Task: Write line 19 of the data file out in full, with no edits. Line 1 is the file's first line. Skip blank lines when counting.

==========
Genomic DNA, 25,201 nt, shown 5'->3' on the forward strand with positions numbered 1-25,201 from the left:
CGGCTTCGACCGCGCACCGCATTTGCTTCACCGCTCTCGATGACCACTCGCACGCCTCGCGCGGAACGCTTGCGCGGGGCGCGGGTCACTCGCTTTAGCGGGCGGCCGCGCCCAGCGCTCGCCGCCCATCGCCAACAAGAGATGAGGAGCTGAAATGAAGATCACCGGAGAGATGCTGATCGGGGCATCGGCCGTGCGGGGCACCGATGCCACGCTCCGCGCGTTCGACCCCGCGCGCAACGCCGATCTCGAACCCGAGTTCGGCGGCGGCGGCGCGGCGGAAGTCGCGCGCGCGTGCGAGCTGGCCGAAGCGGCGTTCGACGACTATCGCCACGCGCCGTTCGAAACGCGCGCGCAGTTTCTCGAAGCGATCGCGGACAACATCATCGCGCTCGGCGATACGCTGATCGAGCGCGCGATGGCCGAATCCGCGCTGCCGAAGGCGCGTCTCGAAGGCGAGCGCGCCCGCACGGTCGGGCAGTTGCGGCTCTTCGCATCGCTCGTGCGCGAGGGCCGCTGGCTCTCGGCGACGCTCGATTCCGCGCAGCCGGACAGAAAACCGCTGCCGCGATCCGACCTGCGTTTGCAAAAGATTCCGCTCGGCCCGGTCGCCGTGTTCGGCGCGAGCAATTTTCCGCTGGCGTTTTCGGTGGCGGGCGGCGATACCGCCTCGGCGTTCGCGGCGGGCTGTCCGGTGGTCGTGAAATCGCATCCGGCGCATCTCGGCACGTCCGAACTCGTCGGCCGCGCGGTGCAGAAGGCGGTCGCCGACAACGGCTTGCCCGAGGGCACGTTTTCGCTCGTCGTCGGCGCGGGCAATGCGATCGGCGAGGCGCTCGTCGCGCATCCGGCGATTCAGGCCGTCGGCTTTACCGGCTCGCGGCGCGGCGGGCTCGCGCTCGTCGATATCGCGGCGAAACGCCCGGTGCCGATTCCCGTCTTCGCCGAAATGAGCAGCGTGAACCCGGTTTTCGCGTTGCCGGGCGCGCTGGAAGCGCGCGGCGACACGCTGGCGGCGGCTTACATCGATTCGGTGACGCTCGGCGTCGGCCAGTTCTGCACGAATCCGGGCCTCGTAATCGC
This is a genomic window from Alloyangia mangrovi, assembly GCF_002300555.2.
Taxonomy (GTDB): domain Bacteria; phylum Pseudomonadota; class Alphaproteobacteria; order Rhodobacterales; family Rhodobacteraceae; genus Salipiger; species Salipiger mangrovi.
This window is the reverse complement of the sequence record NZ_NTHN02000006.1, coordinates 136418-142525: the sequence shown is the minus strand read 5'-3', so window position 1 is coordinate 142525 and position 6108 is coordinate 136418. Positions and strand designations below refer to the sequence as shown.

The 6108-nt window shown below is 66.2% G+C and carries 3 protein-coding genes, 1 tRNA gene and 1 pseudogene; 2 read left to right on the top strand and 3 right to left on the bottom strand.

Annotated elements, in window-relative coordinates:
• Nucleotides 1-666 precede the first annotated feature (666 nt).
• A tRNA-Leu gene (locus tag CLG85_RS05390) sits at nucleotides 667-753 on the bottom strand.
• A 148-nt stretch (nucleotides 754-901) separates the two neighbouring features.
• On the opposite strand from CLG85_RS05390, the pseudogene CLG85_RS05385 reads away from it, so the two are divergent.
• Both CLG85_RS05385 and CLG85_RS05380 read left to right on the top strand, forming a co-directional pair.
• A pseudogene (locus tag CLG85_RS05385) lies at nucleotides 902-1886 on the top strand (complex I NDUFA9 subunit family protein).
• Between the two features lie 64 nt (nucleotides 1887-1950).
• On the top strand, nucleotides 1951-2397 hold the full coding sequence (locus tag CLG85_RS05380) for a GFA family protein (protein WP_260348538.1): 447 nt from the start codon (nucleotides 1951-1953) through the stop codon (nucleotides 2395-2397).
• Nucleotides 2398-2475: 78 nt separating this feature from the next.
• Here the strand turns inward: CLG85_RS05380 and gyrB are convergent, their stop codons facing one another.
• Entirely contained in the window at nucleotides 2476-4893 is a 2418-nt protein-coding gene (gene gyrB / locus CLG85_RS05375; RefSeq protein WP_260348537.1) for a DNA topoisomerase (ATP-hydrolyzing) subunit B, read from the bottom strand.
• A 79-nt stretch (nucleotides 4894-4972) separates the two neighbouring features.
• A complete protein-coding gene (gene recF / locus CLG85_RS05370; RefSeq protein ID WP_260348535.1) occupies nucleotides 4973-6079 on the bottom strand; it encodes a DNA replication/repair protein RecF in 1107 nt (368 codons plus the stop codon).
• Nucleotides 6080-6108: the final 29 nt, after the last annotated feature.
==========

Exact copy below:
• A 79-nt stretch (nucleotides 4894-4972) separates the two neighbouring features.